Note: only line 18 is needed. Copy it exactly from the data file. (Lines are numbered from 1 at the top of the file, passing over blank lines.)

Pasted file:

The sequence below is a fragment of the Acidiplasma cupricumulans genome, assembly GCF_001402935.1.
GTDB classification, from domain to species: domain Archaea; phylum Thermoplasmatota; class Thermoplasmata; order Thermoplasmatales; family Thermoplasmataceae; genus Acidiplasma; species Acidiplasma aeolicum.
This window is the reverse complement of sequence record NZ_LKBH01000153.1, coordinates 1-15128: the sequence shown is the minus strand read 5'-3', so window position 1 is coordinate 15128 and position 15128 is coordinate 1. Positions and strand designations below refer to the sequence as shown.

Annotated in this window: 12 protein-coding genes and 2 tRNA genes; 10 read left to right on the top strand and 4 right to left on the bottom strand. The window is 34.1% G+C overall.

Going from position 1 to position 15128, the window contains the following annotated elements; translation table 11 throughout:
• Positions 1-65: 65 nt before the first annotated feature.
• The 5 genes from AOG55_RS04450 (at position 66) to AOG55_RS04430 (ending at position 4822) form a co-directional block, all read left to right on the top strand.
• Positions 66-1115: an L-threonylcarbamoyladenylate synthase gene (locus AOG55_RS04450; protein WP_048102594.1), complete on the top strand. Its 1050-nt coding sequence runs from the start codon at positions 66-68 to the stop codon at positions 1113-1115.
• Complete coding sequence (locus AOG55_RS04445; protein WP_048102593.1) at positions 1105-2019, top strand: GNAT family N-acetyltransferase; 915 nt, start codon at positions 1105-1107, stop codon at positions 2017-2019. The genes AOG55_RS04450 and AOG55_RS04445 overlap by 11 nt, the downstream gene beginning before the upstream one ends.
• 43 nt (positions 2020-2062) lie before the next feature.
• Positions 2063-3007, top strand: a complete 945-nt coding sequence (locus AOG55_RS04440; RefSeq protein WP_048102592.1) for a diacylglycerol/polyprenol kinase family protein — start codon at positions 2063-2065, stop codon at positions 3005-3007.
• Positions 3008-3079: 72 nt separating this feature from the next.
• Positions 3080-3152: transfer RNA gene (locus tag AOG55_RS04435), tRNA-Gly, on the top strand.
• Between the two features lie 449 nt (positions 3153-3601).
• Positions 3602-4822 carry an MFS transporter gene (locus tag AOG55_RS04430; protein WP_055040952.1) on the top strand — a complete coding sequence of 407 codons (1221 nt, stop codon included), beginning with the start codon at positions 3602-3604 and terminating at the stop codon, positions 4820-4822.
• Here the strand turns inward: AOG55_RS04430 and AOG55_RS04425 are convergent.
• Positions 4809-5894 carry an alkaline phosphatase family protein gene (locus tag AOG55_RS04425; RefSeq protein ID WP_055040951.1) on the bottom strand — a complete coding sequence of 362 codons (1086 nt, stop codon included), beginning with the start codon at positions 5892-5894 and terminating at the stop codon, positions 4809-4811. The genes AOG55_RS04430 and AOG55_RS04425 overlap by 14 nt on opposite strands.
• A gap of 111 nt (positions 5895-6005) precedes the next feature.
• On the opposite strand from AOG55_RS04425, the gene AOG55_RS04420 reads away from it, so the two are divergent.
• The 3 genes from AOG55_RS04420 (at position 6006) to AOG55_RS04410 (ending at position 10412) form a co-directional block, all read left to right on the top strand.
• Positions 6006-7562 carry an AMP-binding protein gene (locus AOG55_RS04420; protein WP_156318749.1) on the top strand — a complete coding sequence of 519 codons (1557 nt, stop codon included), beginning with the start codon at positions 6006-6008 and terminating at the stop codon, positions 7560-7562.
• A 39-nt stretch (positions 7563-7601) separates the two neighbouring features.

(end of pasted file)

• A gap of 111 nt (positions 5895-6005) precedes the next feature.